Soaring rents and house prices mean that housing is now an eye-watering 22 percent more expensive in London than it is in famously pricey Oslo, Expatistan, a cost of living comparison company, said in a report this month.
Renting an 85m2 flat in an upmarket part of London now costs the equivalent of 27,023 kroner ($4,387), compared to a reasonable 18,263 kroner in Oslo.
Together with the high cost of transport (26 percent more than Oslo), this brought London a score of 280, compared to Oslo's 267.
In 2013, Oslo pipped Tokyo to the title of the world's most expensive city, with a score of 266, while London languished in fourth place with a score of 231.
This year, as in 2013, Geneva came third, with a score of 259, followed by Zurich (256) and New York (237).
However, it will come as little surprise to long-suffering Oslo residents that their city still tops the charts when it comes to everyday consumables, with food a staggering 60 percent more expensive than in London.
A meal in a restaurant in Oslo's business district costs 252 kroner, the company estimates, 84 percent higher than in London, while the cost of a Big Mac meal, at about 96 kroner, is 70 percent higher.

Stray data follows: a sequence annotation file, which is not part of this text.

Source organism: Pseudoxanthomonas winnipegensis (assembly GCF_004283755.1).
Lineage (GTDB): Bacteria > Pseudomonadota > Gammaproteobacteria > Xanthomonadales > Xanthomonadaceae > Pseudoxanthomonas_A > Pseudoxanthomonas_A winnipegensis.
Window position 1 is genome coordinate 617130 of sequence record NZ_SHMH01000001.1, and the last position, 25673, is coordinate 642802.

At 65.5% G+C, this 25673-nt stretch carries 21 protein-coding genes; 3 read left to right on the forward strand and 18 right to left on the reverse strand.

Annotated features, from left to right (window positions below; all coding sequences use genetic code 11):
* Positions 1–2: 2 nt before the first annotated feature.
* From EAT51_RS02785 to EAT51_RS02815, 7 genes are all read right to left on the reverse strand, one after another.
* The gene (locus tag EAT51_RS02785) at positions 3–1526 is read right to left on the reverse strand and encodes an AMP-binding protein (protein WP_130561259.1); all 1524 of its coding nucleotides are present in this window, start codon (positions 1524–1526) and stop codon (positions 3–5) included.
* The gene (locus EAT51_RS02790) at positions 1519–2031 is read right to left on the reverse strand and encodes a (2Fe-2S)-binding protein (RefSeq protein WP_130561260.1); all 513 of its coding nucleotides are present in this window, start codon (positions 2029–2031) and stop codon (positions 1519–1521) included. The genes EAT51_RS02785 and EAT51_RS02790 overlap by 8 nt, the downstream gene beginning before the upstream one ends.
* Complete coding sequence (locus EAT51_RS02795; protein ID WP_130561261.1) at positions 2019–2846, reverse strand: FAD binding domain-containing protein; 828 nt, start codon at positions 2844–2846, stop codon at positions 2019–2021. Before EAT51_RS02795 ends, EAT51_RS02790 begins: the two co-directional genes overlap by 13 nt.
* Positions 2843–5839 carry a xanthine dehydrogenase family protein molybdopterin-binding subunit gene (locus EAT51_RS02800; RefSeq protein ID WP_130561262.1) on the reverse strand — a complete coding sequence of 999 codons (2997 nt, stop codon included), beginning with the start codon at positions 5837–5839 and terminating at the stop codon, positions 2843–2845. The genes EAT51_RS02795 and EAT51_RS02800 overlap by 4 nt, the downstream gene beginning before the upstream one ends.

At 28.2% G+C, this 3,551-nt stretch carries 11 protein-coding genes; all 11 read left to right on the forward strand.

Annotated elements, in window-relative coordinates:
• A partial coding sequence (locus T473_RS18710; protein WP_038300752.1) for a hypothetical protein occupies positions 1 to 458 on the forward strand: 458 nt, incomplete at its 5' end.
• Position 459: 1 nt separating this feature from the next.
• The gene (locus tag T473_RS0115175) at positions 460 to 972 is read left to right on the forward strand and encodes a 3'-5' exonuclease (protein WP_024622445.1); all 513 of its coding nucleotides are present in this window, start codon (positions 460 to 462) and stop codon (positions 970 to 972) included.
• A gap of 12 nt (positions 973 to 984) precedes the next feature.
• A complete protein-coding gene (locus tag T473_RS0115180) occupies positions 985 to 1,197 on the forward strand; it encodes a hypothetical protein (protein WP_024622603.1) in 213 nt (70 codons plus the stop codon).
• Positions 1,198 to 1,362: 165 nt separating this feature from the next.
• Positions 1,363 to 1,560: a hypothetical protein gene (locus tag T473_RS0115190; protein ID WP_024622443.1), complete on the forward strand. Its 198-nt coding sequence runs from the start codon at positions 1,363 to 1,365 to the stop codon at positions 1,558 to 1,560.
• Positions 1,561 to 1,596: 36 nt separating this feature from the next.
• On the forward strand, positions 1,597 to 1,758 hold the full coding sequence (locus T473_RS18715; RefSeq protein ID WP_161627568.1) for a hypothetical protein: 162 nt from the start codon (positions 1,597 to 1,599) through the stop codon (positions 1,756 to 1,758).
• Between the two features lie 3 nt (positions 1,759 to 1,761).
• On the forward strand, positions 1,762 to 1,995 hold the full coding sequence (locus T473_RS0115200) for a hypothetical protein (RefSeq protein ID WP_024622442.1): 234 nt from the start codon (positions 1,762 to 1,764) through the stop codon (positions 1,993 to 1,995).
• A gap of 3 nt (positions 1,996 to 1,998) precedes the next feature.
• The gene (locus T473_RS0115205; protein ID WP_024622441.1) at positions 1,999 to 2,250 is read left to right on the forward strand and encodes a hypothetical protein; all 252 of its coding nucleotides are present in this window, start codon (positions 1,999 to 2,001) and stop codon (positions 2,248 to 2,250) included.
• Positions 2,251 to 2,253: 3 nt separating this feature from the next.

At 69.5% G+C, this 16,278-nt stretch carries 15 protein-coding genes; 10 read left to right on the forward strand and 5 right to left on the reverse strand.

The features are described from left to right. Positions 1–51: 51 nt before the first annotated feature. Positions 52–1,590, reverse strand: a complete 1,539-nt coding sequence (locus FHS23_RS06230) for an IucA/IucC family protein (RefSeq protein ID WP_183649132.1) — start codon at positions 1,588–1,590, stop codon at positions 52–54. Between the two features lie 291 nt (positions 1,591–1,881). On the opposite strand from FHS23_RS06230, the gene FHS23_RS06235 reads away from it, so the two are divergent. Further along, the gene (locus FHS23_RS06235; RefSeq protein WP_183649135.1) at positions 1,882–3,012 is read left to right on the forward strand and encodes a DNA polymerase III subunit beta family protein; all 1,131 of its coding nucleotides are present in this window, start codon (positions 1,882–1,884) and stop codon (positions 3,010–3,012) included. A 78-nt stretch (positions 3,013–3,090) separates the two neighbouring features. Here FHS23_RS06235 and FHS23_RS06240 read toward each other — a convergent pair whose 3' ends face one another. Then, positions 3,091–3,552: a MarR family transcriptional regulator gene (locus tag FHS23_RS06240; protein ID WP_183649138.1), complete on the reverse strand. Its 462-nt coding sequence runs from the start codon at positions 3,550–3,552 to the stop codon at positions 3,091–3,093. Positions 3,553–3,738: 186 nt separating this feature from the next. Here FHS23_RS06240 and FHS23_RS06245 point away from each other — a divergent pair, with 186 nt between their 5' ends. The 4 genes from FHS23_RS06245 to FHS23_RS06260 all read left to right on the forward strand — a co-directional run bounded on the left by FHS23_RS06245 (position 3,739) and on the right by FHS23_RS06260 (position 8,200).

Meanwhile a bottle of halfway decent table wine will set you back 187 kroner, more than double what it costs in London.
Expatistan's Cost of Living Index (Table form)
Ranking City Price Index *
1 London (United Kingdom) 280
2 Oslo (Norway) 267
3 Geneva (Switzerland) 259
4 Zurich (Switzerland) 256
5 New York City (United States) 237
6 Lausanne (Switzerland) 233
7 Singapore (Singapore) 228
8 Paris (France) 219
9 San Francisco (United States) 218
10 Copenhagen (Denmark) 217
11 Sydney (Australia) 215
12 Hong Kong (Hong Kong) 214
13 Brisbane (Australia) 208
14 The Hague (Netherlands) 204
15 Stockholm (Sweden) 204